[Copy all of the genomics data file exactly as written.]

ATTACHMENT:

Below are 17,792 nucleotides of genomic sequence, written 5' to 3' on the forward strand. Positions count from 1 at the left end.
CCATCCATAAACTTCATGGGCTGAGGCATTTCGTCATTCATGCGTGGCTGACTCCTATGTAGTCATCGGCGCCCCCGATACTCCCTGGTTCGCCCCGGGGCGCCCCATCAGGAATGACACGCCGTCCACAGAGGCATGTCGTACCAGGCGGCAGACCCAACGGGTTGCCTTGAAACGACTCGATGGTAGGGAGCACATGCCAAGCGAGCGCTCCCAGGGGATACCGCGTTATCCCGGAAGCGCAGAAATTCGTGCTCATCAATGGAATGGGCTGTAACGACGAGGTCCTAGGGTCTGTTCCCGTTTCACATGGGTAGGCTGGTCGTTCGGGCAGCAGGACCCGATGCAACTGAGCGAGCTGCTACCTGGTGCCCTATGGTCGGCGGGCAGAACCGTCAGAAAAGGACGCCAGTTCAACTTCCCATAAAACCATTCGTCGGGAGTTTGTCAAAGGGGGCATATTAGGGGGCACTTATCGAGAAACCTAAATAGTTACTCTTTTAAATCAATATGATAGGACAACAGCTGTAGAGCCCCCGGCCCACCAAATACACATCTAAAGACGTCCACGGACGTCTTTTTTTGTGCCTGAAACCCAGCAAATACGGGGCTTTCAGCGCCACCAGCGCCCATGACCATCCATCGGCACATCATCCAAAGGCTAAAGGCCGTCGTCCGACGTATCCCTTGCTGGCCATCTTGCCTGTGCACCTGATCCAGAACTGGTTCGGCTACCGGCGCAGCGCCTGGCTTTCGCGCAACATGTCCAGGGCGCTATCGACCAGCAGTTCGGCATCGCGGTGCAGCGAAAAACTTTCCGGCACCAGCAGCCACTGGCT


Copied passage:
Below are 17,792 nucleotides of genomic sequence, written 5' to 3' on the forward strand. Positions count from 1 at the left end.
CCATCCATAAACTTCATGGGCTGAGGCATTTCGTCATTCATGCGTGGCTGACTCCTATGTAGTCATCGGCGCCCCCGATACTCCCTGGTTCGCCCCGGGGCGCCCCATCAGGAATGACACGCCGTCCACAGAGGCATGTCGTACCAGGCGGCAGACCCAACGGGTTGCCTTGAAACGACTCGATGGTAGGGAGCACATGCCAAGCGAGCGCTCCCAGGGGATACCGCGTTATCCCGGAAGCGCAGAAATTCGTGCTCATCAATGGAATGGGCTGTAACGACGAGGTCCTAGGGTCTGTTCCCGTTTCACATGGGTAGGCTGGTCGTTCGGGCAGCAGGACCCGATGCAACTGAGCGAGCTGCTACCTGGTGCCCTATGGTCGGCGGGCAGAACCGTCAGAAAAGGACGCCAGTTCAACTTCCCATAAAACCATTCGTCGGGAGTTTGTCAAAGGGGGCATATTAGGGGGCACTTATCGAGAAACCTAAATAGTTACTCTTTTAAATCAATATGATAGGACAACAGCTGTAGAGCCCCCGGCCCACCAAATACACATCTAAAGACGTCCACGGACGTCTTTTTTTGTGCCTGAAACCCAGCAAATACGGGGCTTTCAGCGCCACCAGCGCCCATGACCATCCATCGGCACATCATCCAAAGGCTAAAGGCCGTCGTCCGACGTATCCCTTGCTGGCCATCTTGCCTGTGCACCTGATCCAGAACTGGTTCGGCTACCGGCGCAGCGCCTGGCTTTCGCGCAACATGTCCAGGGCGCTATCGACCAGCAGTTCGGCATCGCGGTGCAGCGAAAAACTTTCCGGCACCAGCAGCCACTGGCT